Some time afterward an acquaintance was formed with a man named A‘yû[n]´inĭ or “Swimmer,” who proved to be so intelligent that I spent several days with him, procuring information in regard to myths and old customs. He told a number of stories in very good style, and finally related the Origin of the Bear. The bears were formerly a part of the Cherokee tribe who decided to leave their kindred and go into the forest. Their friends followed them and endeavored to induce them to return, but the Ani-Tsâ´kahĭ, as they were called, were determined to go. Just before parting from their relatives at the edge of the forest, they turned to them and said, “It is better for you that we should go; but we will teach you songs, and some day when you are in want of food come out to the woods and sing these songs and we shall appear and give you meat.” Their friends, after learning several songs from them, started back to their homes, and after proceeding a short distance, turned around to take one last look, but saw only a number of bears disappearing in the depths of the forest. The songs which they learned are still sung by the hunter to attract the bears.
[Footnote 1: To appear later with the collection of Cherokee myths.]
[Illustration: BUREAU OF ETHNOLOGY SEVENTH ANNUAL REPORT PL. XXV
FACSIMILE OF GAHUNI MANUSCRIPT.
Formula for Didù[n]lĕckĭ. (Page 349.)]
When Swimmer had finished the story he was asked if he knew these songs. He replied that he did, but on being requested to sing one he made some excuse and was silent. After some further efforts the interpreter said it would be useless to press the matter then as there were several other Indians present, but that to-morrow we should have him alone with us and could then make another attempt.
The next day Swimmer was told that if he persisted in his refusal it would be necessary to employ some one else, as it was unfair in him to furnish incomplete information when he was paid to tell all he knew. He replied that he was willing to tell anything in regard to stories and customs, but that these songs were a part of his secret knowledge and commanded a high price from the hunters, who sometimes paid as much as $5 for a single song, “because you can’t kill any bears or deer unless you sing them.”
He was told that the only object in asking about the songs was to put them on record and preserve them, so that when he and the half dozen old men of the tribe were dead the world might be aware how much the Cherokees had known. This appeal to his professional pride proved effectual, and when he was told that a great many similar songs had been sent to Washington by medicine men of other tribes, he promptly declared that he knew as much as any of them, and that he would give all the information in his possession, so that others might be able to judge for themselves who knew most. The only conditions he made were that these secret matters should be heard by no one else but the interpreter, and should not be discussed when other Indians were present.
As soon as the other shamans learned what was going on they endeavored by various means to persuade him to stop talking, or failing in this, to damage his reputation by throwing out hints as to his honesty or accuracy of statement. Among other objections which they advanced was one which, however incomprehensible to a white man, was perfectly intelligible to an Indian, viz: That when he had told everything this information would be taken to Washington and locked up there, and thus they would be deprived of the knowledge. This objection was one of the most difficult to overcome, as there was no line of argument with which to oppose it.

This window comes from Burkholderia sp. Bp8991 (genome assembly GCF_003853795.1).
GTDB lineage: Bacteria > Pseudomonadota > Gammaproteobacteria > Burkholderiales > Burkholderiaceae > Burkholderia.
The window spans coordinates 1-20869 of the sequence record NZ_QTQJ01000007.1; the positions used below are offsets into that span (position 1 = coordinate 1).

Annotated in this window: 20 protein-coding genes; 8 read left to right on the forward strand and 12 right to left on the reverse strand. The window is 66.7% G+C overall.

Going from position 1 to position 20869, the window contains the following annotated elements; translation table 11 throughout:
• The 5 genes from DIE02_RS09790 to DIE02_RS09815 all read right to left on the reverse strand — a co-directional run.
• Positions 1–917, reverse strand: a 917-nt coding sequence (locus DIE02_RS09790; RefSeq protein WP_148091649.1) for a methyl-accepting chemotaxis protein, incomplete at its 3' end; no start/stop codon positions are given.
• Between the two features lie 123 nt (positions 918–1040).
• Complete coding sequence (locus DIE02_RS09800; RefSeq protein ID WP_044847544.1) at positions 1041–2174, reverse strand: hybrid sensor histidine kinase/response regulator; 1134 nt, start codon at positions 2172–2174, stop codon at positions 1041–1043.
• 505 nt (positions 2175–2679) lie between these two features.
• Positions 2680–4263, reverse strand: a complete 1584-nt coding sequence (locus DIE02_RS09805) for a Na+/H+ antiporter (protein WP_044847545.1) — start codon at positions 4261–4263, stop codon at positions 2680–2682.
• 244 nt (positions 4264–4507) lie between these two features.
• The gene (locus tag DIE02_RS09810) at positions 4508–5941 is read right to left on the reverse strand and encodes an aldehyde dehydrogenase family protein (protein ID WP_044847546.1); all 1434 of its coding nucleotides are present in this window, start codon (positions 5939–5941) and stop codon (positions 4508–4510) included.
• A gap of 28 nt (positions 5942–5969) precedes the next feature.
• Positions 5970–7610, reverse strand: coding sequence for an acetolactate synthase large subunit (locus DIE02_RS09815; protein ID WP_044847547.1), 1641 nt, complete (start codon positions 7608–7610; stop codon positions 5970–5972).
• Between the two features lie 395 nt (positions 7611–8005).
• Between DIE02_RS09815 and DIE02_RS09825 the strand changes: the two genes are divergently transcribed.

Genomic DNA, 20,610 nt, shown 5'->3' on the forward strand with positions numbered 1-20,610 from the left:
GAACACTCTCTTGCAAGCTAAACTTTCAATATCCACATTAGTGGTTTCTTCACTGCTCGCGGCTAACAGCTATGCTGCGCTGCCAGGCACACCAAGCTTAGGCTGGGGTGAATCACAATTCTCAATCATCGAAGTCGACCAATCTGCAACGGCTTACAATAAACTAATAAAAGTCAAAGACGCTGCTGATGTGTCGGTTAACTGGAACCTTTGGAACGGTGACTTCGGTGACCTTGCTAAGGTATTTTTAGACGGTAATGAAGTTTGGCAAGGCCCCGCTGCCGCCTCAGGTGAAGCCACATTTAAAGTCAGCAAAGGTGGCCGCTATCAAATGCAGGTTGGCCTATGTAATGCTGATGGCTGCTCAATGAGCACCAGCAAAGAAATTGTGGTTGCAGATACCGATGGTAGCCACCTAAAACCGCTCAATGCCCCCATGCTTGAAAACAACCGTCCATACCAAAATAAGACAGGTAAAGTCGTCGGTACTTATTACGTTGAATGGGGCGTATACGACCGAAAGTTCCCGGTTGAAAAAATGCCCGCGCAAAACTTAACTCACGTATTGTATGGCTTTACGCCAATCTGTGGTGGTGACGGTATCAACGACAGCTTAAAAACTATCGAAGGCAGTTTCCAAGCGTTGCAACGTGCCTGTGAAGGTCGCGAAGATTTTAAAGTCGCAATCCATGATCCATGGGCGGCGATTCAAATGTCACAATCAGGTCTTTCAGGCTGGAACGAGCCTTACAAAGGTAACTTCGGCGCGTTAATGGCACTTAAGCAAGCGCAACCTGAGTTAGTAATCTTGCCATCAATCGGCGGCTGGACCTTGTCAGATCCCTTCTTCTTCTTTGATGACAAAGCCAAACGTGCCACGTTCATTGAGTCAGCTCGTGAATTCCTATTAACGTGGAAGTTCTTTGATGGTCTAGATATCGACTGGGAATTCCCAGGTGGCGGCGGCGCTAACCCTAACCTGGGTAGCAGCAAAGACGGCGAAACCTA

These reports worried Swimmer, who was extremely sensitive in regard to his reputation, and he became restive under the insinuations of his rivals. Finally on coming to work one day he produced a book from under his ragged coat as he entered the house, and said proudly: “Look at that and now see if I don’t know something.” It was a small day-book of about 240 pages, procured originally from a white man, and was about half filled with writing in the Cherokee characters. A brief examination disclosed the fact that it contained just those matters that had proved so difficult to procure. Here were prayers, songs, and prescriptions for the cure of all kinds of diseases–for chills, rheumatism, frostbites, wounds, bad dreams, and witchery; love charms, to gain the affections of a woman or to cause her to hate a detested rival; fishing charms, hunting charms–including the songs without which none could ever hope to kill any game; prayers to make the corn grow, to frighten away storms, and to drive off witches; prayers for long life, for safety among strangers, for acquiring influence in council and success in the ball play. There were prayers to the Long Man, the Ancient White, the Great Whirlwind, the Yellow Rattlesnake, and to a hundred other gods of the Cherokee pantheon. It was in fact an Indian ritual and pharmacopoeia.
After recovering in a measure from the astonishment produced by this discovery I inquired whether other shamans had such books. “Yes,” said Swimmer, “we all have them.” Here then was a clew to follow up. A bargain was made by which he was to have another blank book into which to copy the formulas, after which the original was bought. It is now deposited in the library of the Bureau of Ethnology. The remainder of the time until the return was occupied in getting an understanding of the contents of the book.